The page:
A study done by healthcare consulting company Milliman analyzed millions of medical records and claims from major insurers that cover almost 42 million people. The results they found were disappointing, clearly highlighting the disparities that exist between the medical care industry and the mental healthcare industry.
This is unfortunately not a surprising discovery, as the United States has implemented widespread practice of creating disincentives for mental health providers to accept insurance for decades now, creating an unequal system for different healthcare providers.
This also contributes to the issue of people not receiving the mental healthcare they need due to lack of accessibility, which has been further exacerbated by the COVID-19 pandemic. Many Americans have been unable to afford or access mental healthcare from well before the pandemic. National shortages of mental health providers, high costs of care, and lack of insurance coverage for mental health services all contribute to the barriers people with mental health issues must break through to access proper care.
So what exactly is unequal?
The Milliman analysis found that Americans are up to six times more likely to use out-of-network mental health services compared to medical care. Further, even when they are able to find in-network care, insurance companies do not reimburse mental health professionals as much as primary or specialty medical care providers for similar or comparable services.
For every 1 dollar that insurance companies reimbursed primary care doctors, they only reimbursed mental health professionals around 83 cents. This gets particularly alarming, as this statistic remained true even if they were treating the exact same condition, like depression. Psychiatrists are generally paid 20 percent less than their medical counterparts, even when abiding by the same code to treat the same mental health diagnosis.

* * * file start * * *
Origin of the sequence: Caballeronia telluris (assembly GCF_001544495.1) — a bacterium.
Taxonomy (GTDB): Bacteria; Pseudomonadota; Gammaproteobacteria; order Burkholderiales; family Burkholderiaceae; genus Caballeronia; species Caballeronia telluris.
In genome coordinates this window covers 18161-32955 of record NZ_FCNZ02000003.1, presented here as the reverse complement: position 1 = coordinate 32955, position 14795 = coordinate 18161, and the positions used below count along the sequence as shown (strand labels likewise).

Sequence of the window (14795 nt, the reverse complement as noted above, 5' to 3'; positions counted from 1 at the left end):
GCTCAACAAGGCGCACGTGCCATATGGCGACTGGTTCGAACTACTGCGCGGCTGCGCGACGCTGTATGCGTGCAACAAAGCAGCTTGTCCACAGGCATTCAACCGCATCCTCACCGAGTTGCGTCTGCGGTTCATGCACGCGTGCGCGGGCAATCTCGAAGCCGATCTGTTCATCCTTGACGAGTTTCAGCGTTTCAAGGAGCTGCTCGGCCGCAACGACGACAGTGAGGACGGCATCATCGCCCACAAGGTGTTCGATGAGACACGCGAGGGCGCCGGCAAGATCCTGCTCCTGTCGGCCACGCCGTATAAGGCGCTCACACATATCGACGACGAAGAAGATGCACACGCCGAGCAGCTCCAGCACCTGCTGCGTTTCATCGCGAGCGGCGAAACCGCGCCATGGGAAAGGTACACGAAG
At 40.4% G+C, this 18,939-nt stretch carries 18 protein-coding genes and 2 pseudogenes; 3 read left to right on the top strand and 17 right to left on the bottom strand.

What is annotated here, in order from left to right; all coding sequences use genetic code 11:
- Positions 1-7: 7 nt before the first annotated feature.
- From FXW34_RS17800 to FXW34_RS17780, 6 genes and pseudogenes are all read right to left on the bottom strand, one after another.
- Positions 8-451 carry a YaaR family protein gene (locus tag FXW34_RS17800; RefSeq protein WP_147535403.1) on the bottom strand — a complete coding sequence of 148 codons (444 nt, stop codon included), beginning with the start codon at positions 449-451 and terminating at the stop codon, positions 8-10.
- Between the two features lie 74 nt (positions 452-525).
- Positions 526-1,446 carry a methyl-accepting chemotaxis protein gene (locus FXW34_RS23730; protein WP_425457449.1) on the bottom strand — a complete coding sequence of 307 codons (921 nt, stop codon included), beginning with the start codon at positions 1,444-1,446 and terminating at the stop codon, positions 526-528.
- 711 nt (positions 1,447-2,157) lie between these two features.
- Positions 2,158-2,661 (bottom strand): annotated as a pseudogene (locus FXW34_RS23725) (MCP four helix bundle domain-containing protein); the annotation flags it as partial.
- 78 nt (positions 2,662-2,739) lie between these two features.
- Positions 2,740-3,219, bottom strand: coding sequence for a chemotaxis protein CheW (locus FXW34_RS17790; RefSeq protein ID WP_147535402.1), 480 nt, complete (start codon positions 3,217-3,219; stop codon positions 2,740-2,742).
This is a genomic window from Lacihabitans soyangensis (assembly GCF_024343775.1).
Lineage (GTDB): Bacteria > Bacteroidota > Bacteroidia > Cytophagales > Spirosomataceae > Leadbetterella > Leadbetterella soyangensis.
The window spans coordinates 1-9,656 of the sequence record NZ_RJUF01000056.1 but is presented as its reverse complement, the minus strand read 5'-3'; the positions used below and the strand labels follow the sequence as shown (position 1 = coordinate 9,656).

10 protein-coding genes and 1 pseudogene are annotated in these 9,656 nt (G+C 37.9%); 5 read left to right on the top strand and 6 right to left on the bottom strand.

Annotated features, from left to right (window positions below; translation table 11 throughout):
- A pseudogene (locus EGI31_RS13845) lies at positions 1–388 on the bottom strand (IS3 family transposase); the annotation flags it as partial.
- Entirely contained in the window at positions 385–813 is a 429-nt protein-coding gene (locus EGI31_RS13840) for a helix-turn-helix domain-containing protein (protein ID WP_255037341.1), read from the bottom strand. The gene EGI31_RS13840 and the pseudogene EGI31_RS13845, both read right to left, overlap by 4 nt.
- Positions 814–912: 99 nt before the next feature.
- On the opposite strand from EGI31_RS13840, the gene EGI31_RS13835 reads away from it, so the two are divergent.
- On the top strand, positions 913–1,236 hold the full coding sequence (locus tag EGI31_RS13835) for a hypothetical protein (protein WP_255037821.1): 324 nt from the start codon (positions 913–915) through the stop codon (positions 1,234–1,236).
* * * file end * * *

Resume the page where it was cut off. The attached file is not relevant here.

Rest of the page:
This common practice throughout big insurance companies has created a system of disincentives for mental health providers to accept insurance. As of 2015, only around half of psychiatrists took insurance, whereas almost 90 percent of healthcare professionals took insurance. This is greatly due to the unequal reimbursements in place.
Generally, reimbursements across the United States were up to 70 percent higher for non-mental healthcare doctors compared to mental health specialists, like psychiatrists, psychologists, and social workers. This is true even for patients whose primary diagnosis is a mental health condition.
What does the law say?
Congress passed the Mental Health Parity and Addiction Equity Act in 2008, a landmark move that was supposed to increase people’s access to mental health and substance abuse care by banning insurance companies from creating barriers to services that would not be in place for other types of health care. Some of these forbidden barriers included limits or payment caps for treating mental illnesses that would not be there for treating other conditions, like broken bones or liver disease. This bill was supposed to increase insurance coverage for mental health services, and create more accessible care for people who needed it.
However, over a decade later, access still isn’t equal. In many cases, there is not enough enforcement from state or federal regulators, as well as noncompliance from insurers, which have contributed to the very little progress we’ve made over the years.
Why is this an issue and what can we do about it?
The US is currently dealing with its highest rate of suicide and overdose deaths in over a decade. In 2016 alone, 11.8 million Americans had mental health needs that went unmet, with almost 40% of those people not being able to afford the cost of their treatment. Further, only 20% of people with substance abuse issues received any treatment at all, and these numbers have unfortunately shown little improvement in recent years.
Especially during the COVID-19 pandemic, as well as recent events involving violence against people of color, specifically Black Americans, the rise in mental health needs has skyrocketed. Clinically significant cases of depression and anxiety have tripled since the pandemic began, and this increase also disproportionately affects people of color. It is pertinent that we improve our healthcare and insurance systems to make mental health services more accessible for all.
While there is not much that can be done on an individual level, we must hold our state and federal regulators accountable in ensuring that insurance companies are following the parity laws in place.